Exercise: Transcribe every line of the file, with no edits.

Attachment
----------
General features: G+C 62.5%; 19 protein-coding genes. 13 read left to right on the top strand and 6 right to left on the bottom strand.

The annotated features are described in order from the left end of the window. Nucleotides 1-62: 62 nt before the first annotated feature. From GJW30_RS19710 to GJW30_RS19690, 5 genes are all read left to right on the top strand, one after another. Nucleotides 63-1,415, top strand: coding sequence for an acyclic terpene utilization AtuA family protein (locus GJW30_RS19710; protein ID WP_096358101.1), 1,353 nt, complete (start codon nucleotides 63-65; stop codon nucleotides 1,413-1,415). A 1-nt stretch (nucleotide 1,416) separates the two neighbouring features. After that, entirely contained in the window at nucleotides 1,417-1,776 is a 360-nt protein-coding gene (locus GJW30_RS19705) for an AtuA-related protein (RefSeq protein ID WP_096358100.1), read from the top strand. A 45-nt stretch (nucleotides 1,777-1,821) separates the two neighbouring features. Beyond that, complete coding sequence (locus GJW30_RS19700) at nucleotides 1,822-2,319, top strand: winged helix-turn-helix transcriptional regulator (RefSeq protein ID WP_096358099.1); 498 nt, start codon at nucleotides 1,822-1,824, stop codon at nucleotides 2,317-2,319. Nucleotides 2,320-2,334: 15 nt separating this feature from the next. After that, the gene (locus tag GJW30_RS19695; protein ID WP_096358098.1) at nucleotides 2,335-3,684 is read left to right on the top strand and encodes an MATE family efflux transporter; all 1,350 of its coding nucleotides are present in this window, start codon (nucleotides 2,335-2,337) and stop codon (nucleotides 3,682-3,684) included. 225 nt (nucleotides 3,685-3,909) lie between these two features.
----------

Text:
General features: G+C 62.5%; 19 protein-coding genes. 13 read left to right on the top strand and 6 right to left on the bottom strand.

The annotated features are described in order from the left end of the window. Nucleotides 1-62: 62 nt before the first annotated feature. From GJW30_RS19710 to GJW30_RS19690, 5 genes are all read left to right on the top strand, one after another. Nucleotides 63-1,415, top strand: coding sequence for an acyclic terpene utilization AtuA family protein (locus GJW30_RS19710; protein ID WP_096358101.1), 1,353 nt, complete (start codon nucleotides 63-65; stop codon nucleotides 1,413-1,415). A 1-nt stretch (nucleotide 1,416) separates the two neighbouring features. After that, entirely contained in the window at nucleotides 1,417-1,776 is a 360-nt protein-coding gene (locus GJW30_RS19705) for an AtuA-related protein (RefSeq protein ID WP_096358100.1), read from the top strand. A 45-nt stretch (nucleotides 1,777-1,821) separates the two neighbouring features. Beyond that, complete coding sequence (locus GJW30_RS19700) at nucleotides 1,822-2,319, top strand: winged helix-turn-helix transcriptional regulator (RefSeq protein ID WP_096358099.1); 498 nt, start codon at nucleotides 1,822-1,824, stop codon at nucleotides 2,317-2,319. Nucleotides 2,320-2,334: 15 nt separating this feature from the next. After that, the gene (locus tag GJW30_RS19695; protein ID WP_096358098.1) at nucleotides 2,335-3,684 is read left to right on the top strand and encodes an MATE family efflux transporter; all 1,350 of its coding nucleotides are present in this window, start codon (nucleotides 2,335-2,337) and stop codon (nucleotides 3,682-3,684) included. 225 nt (nucleotides 3,685-3,909) lie between these two features.